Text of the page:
Hunting regulation favors slow life histories in a large carnivore
Journal article, Peer reviewed
MetadataShow full item record
Original versionNature Communications. 2018, 9. 10.1038/s41467-018-03506-3
As an important extrinsic source of mortality, harvest should select for fast reproduction and accelerated life histories. However, if vulnerability to harvest depends upon female reproductive status, patterns of selectivity could diverge and favor alternative reproductive behaviors. Here, using more than 20 years of detailed data on survival and reproduction in a hunted large carnivore population, we show that protecting females with dependent young, a widespread hunting regulation, provides a survival benefit to females providing longer maternal care. This survival gain compensates for the females’ reduced reproductive output, especially at high hunting pressure, where the fitness benefit of prolonged periods of maternal care outweighs that of shorter maternal care. Our study shows that hunting regulation can indirectly promote slower life histories by modulating the fitness benefit of maternal care tactics. We provide empirical evidence that harvest regulation can induce artificial selection on female life history traits and affect demographic processes.Hunting regulation favors slow life histories in a large carnivore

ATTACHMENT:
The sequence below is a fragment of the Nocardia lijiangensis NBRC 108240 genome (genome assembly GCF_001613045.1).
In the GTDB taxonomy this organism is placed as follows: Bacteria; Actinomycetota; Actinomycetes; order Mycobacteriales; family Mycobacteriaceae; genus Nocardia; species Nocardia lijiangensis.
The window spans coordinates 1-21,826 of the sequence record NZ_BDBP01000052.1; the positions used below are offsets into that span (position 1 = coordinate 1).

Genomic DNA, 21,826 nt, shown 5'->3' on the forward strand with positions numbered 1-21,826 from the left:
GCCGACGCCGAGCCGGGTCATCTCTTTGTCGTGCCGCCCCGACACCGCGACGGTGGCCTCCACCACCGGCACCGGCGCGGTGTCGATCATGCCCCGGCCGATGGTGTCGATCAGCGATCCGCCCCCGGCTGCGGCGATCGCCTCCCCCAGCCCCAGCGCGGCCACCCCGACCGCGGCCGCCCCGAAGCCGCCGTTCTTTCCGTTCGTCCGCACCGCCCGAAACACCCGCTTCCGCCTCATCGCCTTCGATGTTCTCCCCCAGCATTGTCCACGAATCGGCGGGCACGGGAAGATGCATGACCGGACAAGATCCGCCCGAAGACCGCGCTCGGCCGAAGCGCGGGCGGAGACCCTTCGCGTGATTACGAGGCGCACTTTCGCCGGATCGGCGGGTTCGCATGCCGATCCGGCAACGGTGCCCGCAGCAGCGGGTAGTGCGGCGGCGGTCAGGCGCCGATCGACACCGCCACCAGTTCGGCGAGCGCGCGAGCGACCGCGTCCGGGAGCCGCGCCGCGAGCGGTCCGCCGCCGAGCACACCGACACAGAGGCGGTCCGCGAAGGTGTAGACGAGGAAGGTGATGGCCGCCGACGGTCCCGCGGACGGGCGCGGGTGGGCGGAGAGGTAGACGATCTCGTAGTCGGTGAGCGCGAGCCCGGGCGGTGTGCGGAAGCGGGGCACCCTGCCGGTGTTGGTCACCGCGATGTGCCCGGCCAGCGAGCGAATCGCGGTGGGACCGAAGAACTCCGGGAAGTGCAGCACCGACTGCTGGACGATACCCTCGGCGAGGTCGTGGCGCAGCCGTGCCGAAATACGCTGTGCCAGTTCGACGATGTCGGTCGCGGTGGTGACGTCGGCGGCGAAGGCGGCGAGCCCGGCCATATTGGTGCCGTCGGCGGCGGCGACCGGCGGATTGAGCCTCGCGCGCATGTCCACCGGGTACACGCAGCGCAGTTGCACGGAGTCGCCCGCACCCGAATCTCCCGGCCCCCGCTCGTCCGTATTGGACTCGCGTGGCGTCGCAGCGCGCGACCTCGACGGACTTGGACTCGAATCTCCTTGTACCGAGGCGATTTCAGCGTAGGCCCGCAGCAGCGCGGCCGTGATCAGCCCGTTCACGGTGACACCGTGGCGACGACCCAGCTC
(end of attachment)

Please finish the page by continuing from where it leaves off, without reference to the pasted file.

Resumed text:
Open Access This article is licensed under a Creative Commons Attribution 4.0 International License, which permits use, haring, adaptation, distribution and reproduction in any medium or format, as long as you give appropriate credit to the original author(s) and the source, provide a link to the Creative Commons license, and indicate if changes were made. The images or other third party material in this article are included in the article’s Creative Commons license, unless indicated otherwise in a credit line to the material. If material is not included in the article’s Creative Commons license and your intended use is not permitted by statutory regulation or exceeds the permitted use, you will need to obtain permission directly from the copyright holder.